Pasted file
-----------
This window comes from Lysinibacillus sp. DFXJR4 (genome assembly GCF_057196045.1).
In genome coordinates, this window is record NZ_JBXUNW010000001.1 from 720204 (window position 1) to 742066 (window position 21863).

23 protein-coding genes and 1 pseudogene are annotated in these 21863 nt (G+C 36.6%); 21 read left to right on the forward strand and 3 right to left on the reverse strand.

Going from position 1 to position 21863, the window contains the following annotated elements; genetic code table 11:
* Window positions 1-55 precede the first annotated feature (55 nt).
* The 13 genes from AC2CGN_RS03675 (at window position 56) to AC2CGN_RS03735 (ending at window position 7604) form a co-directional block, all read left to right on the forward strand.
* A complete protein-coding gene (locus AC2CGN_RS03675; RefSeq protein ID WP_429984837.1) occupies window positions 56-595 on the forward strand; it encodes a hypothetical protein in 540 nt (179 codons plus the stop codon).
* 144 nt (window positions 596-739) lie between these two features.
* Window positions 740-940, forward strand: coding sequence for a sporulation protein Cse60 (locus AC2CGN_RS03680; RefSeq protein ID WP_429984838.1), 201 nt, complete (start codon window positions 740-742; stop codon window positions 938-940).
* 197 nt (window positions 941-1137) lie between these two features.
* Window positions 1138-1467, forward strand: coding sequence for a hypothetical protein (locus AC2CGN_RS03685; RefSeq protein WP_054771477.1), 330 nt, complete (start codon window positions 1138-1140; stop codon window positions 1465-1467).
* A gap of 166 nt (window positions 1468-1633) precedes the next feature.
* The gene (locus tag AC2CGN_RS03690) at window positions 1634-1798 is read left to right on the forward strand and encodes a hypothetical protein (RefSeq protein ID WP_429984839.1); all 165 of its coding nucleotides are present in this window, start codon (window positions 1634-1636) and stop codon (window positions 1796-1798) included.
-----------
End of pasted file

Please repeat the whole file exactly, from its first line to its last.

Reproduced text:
This window comes from Lysinibacillus sp. DFXJR4 (genome assembly GCF_057196045.1).
In genome coordinates, this window is record NZ_JBXUNW010000001.1 from 720204 (window position 1) to 742066 (window position 21863).

23 protein-coding genes and 1 pseudogene are annotated in these 21863 nt (G+C 36.6%); 21 read left to right on the forward strand and 3 right to left on the reverse strand.

Going from position 1 to position 21863, the window contains the following annotated elements; genetic code table 11:
* Window positions 1-55 precede the first annotated feature (55 nt).
* The 13 genes from AC2CGN_RS03675 (at window position 56) to AC2CGN_RS03735 (ending at window position 7604) form a co-directional block, all read left to right on the forward strand.
* A complete protein-coding gene (locus AC2CGN_RS03675; RefSeq protein ID WP_429984837.1) occupies window positions 56-595 on the forward strand; it encodes a hypothetical protein in 540 nt (179 codons plus the stop codon).
* 144 nt (window positions 596-739) lie between these two features.
* Window positions 740-940, forward strand: coding sequence for a sporulation protein Cse60 (locus AC2CGN_RS03680; RefSeq protein ID WP_429984838.1), 201 nt, complete (start codon window positions 740-742; stop codon window positions 938-940).
* 197 nt (window positions 941-1137) lie between these two features.
* Window positions 1138-1467, forward strand: coding sequence for a hypothetical protein (locus AC2CGN_RS03685; RefSeq protein WP_054771477.1), 330 nt, complete (start codon window positions 1138-1140; stop codon window positions 1465-1467).
* A gap of 166 nt (window positions 1468-1633) precedes the next feature.
* The gene (locus tag AC2CGN_RS03690) at window positions 1634-1798 is read left to right on the forward strand and encodes a hypothetical protein (RefSeq protein ID WP_429984839.1); all 165 of its coding nucleotides are present in this window, start codon (window positions 1634-1636) and stop codon (window positions 1796-1798) included.